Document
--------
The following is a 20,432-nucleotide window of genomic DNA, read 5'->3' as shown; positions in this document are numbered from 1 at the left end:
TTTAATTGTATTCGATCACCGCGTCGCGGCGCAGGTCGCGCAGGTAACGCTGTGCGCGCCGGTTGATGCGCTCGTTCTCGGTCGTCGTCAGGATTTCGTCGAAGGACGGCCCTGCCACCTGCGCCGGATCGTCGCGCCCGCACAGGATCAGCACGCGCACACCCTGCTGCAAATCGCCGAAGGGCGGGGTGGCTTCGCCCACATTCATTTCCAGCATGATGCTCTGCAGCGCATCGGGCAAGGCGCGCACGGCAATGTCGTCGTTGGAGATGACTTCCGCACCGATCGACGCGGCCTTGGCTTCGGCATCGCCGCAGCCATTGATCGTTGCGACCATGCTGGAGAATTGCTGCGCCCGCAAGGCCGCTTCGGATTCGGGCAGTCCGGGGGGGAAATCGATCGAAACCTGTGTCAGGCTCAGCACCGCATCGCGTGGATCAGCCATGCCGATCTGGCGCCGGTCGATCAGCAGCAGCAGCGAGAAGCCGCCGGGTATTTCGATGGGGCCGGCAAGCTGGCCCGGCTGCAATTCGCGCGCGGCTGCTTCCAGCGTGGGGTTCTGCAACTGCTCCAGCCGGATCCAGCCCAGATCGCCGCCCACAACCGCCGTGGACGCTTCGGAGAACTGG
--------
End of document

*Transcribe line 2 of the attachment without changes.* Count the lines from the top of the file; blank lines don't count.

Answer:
TTTAATTGTATTCGATCACCGCGTCGCGGCGCAGGTCGCGCAGGTAACGCTGTGCGCGCCGGTTGATGCGCTCGTTCTCGGTCGTCGTCAGGATTTCGTCGAAGGACGGCCCTGCCACCTGCGCCGGATCGTCGCGCCCGCACAGGATCAGCACGCGCACACCCTGCTGCAAATCGCCGAAGGGCGGGGTGGCTTCGCCCACATTCATTTCCAGCATGATGCTCTGCAGCGCATCGGGCAAGGCGCGCACGGCAATGTCGTCGTTGGAGATGACTTCCGCACCGATCGACGCGGCCTTGGCTTCGGCATCGCCGCAGCCATTGATCGTTGCGACCATGCTGGAGAATTGCTGCGCCCGCAAGGCCGCTTCGGATTCGGGCAGTCCGGGGGGGAAATCGATCGAAACCTGTGTCAGGCTCAGCACCGCATCGCGTGGATCAGCCATGCCGATCTGGCGCCGGTCGATCAGCAGCAGCAGCGAGAAGCCGCCGGGTATTTCGATGGGGCCGGCAAGCTGGCCCGGCTGCAATTCGCGCGCGGCTGCTTCCAGCGTGGGGTTCTGCAACTGCTCCAGCCGGATCCAGCCCAGATCGCCGCCCACAACCGCCGTGGACGCTTCGGAGAACTGG